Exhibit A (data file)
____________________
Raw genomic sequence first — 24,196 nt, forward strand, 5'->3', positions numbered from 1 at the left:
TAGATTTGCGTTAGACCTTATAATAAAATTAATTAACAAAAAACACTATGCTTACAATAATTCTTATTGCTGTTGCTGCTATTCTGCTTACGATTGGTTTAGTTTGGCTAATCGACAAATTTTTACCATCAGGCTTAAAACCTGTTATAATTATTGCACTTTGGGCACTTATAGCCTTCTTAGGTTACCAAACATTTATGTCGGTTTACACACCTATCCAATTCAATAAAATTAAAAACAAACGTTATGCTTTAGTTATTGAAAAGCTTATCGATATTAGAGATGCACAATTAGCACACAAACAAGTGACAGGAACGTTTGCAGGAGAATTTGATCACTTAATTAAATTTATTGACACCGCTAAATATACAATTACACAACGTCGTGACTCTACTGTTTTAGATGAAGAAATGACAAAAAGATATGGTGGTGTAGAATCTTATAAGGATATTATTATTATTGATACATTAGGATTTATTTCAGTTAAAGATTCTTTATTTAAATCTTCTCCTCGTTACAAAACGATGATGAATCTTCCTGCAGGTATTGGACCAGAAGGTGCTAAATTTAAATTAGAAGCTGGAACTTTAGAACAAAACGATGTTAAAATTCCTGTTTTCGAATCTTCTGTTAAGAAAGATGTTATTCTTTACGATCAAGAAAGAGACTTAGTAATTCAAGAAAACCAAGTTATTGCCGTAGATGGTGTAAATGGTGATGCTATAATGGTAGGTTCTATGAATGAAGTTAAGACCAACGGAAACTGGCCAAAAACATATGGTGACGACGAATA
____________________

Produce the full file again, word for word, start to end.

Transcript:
Raw genomic sequence first — 24,196 nt, forward strand, 5'->3', positions numbered from 1 at the left:
TAGATTTGCGTTAGACCTTATAATAAAATTAATTAACAAAAAACACTATGCTTACAATAATTCTTATTGCTGTTGCTGCTATTCTGCTTACGATTGGTTTAGTTTGGCTAATCGACAAATTTTTACCATCAGGCTTAAAACCTGTTATAATTATTGCACTTTGGGCACTTATAGCCTTCTTAGGTTACCAAACATTTATGTCGGTTTACACACCTATCCAATTCAATAAAATTAAAAACAAACGTTATGCTTTAGTTATTGAAAAGCTTATCGATATTAGAGATGCACAATTAGCACACAAACAAGTGACAGGAACGTTTGCAGGAGAATTTGATCACTTAATTAAATTTATTGACACCGCTAAATATACAATTACACAACGTCGTGACTCTACTGTTTTAGATGAAGAAATGACAAAAAGATATGGTGGTGTAGAATCTTATAAGGATATTATTATTATTGATACATTAGGATTTATTTCAGTTAAAGATTCTTTATTTAAATCTTCTCCTCGTTACAAAACGATGATGAATCTTCCTGCAGGTATTGGACCAGAAGGTGCTAAATTTAAATTAGAAGCTGGAACTTTAGAACAAAACGATGTTAAAATTCCTGTTTTCGAATCTTCTGTTAAGAAAGATGTTATTCTTTACGATCAAGAAAGAGACTTAGTAATTCAAGAAAACCAAGTTATTGCCGTAGATGGTGTAAATGGTGATGCTATAATGGTAGGTTCTATGAATGAAGTTAAGACCAACGGAAACTGGCCAAAAACATATGGTGACGACGAATA